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Good idea but not quite the way to do it

In recent years, nursing has become a graduate profession, prompting fears that caring has suffered.

Perhaps the mistake was in making it a graduate profession?

Ministers believe that a return to basic nursing is crucial following the Mid Staffordshire scandal and criticism that some graduate nurses are “too posh to wash”.

In future, trainees will have to pass a year as a health care assistant, looking after patients’ basic needs, rather than medical treatment.

Adding an extra year to the whole shebang probably isn\’t quite the way to do it.

Why not pull a year out of the \”graduate\” bit and make the first year entirely work on the wards? Having actually seen, through my stepdaughter, some of the stuff that the graduate part entails, no one will be missing much and they\’ll be gaining much.

Or, of course, just drop the graduate bit altogether.

9 thoughts on “Good idea but not quite the way to do it”

  1. Tim

    But how will the primarily Labour voting masses of the higher Education World expand their empires without making practically every activity require a University degree?

  2. I shared a house with some student nurses back in my university days. They were all doing the degree thing, and also working part-time in care homes.. so doing the care thing too. That was certainly commonplace at the time (mid 90’s), despite the care home wages being pitiful by any standard.

    Trouble was, for those making policy, it was the demands of the caring thing that seemed to lead to the most drop-outs. Make people do it for a year before a degree, and you might find that a lot less people end up getting to the end. That’s a positive in the sense that it gets rid of some people who don’t actually want to do the caring thing… but, unfortunately, there’s a numbers problem and it feels like the NHS have quietly decided that a nurse who doesn’t fancy a lot of what nursing entails, is better than no nurse at all.

  3. My understanding (from a colleague whose OH is an NHS nurse) is that by accepting financial support from an NHS Bursary one accepts a minimum retention period during which one will work for the NHS after qualification. Leaving before this retention period has expired results in having to repay, pro-rata, one’s Bursary.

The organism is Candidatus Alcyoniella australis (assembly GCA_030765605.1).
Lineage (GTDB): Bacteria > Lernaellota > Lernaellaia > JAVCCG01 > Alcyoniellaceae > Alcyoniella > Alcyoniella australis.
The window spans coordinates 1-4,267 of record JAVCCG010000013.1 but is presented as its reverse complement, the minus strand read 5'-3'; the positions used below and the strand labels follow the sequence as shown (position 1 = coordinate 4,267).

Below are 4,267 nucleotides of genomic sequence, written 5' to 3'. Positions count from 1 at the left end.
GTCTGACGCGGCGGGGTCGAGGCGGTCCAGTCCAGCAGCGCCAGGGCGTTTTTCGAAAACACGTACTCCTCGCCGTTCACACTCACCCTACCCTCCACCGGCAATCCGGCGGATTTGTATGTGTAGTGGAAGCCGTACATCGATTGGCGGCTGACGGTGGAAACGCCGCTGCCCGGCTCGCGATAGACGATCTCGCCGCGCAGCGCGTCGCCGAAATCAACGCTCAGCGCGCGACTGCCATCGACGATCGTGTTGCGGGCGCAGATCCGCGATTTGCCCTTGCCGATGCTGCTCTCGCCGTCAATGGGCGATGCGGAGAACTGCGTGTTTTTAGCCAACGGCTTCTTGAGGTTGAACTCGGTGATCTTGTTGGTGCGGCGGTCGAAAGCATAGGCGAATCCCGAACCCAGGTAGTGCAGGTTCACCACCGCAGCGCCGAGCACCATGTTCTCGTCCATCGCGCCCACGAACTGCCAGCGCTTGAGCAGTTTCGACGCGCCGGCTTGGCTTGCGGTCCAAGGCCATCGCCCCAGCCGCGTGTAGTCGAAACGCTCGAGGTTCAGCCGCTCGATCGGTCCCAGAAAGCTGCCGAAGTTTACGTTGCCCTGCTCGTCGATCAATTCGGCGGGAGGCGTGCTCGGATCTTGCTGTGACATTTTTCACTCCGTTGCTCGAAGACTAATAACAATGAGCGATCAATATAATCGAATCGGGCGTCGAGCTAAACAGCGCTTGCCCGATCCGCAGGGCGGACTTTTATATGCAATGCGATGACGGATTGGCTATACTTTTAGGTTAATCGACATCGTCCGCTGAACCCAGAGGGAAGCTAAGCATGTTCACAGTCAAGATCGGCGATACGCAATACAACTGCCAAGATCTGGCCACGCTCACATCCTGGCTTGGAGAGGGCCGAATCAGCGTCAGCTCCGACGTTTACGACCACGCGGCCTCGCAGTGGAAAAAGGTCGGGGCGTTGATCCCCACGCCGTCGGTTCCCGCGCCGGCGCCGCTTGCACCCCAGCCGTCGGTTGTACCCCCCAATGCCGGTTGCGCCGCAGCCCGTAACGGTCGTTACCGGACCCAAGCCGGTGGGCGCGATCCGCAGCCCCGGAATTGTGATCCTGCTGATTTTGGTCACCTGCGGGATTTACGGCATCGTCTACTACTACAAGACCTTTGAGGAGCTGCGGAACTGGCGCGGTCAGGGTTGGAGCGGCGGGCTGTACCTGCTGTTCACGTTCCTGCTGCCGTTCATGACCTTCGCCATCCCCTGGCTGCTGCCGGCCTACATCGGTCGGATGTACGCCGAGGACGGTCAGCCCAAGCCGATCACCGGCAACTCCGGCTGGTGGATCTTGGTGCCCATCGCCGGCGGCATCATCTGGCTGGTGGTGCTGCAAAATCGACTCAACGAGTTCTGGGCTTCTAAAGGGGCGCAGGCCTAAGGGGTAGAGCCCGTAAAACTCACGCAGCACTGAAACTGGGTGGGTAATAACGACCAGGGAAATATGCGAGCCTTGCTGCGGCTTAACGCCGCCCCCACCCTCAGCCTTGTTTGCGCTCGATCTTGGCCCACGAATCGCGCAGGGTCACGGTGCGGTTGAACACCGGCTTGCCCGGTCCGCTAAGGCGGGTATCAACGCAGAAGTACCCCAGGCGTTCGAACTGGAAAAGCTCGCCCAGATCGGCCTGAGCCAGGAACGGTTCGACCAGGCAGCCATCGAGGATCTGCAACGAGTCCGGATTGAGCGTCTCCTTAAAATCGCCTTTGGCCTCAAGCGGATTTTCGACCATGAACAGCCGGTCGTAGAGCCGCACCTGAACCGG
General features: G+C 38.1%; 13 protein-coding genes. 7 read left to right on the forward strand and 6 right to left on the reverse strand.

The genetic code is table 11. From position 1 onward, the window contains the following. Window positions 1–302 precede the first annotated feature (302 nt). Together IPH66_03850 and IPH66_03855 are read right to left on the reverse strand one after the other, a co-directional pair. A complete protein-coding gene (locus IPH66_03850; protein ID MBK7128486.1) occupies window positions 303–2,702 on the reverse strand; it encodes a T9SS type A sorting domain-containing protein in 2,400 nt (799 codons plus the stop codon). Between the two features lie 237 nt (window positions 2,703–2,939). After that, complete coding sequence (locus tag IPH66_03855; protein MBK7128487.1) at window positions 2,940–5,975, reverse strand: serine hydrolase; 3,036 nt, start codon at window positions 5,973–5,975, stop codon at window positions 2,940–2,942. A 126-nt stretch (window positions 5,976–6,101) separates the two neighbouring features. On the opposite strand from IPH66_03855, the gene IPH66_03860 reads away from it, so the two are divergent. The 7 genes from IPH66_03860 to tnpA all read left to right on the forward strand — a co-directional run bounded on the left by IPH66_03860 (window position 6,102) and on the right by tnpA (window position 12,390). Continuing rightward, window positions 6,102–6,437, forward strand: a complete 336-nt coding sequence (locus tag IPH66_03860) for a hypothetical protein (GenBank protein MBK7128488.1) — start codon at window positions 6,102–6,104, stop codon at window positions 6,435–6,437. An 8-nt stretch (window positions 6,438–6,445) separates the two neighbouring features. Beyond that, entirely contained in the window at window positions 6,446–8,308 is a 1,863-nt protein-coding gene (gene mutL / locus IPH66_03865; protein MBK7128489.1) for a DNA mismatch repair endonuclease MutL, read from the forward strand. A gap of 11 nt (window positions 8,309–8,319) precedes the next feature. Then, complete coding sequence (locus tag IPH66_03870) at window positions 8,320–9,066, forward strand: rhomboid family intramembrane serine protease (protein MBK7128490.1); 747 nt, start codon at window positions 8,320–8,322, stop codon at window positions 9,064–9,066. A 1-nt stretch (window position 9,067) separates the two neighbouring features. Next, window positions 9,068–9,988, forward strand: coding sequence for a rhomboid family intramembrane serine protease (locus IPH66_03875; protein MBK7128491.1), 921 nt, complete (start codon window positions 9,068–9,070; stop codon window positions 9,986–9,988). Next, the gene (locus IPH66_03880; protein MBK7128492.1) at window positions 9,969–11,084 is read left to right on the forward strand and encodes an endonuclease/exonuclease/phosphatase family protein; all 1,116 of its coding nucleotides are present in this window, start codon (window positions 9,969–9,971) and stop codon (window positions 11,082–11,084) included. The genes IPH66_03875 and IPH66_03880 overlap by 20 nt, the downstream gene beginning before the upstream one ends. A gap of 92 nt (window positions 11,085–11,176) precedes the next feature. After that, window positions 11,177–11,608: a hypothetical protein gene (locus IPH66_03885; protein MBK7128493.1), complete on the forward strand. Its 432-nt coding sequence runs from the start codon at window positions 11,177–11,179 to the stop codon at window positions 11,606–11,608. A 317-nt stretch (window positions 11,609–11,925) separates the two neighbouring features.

So, my thought is, by giving people a substantial “taster” of nursing *before* they commit to a receiving a substantial bursary, might mean that the ones who do, actually *want* to be there, rather than feeling they must continue working in NHS nursing until their retention period expires.

  4. Personally, I could have done without the faux-sociology nonsense, but I have nothing against classroom time/essay writing – as long as it’s being used to drill students in useful stuff (e.g. learning about blood gases, instead of pseudo-academic debates about ‘reflective practice’). And it’s worth remembering that many student nurses/medics will already have been working as care assistants. But I still think the real problem is staffing numbers, not just passing academic fads. There’s no contradiction between having having a degree and holding somebody’s hand. And to be quite honest, it doesn’t matter how you are trained – if you’ve got what it takes, that particular quality will always shine through, P2000 or not. I’m not disputing actual cases of neglect, but it’s what pisses me off about some of the blanket Daily Wailaccusations levelled at younger RNs. People who bang on about Matrons tend to ignore the fact that nurses’ clinical responsibilities have increased, even as acuity on general wards has shot up – & often there’s simply not enough time to do one’s job properly. And by that, I include everything (including what gets called ‘basic care’, but is really ‘proper care’). There’s no doubt that senior HCAs/APs are now more-or-less the equivalent of the old SENs – and that alone should cause the Nursing establishment considerable pause for thought… but if there ain’t enough boots on the ground, things will go wrong. Simple as that.

    Anyway, good luck to your step-daughter, Tim…. it can be both the best and the worst job in the world. 🙂

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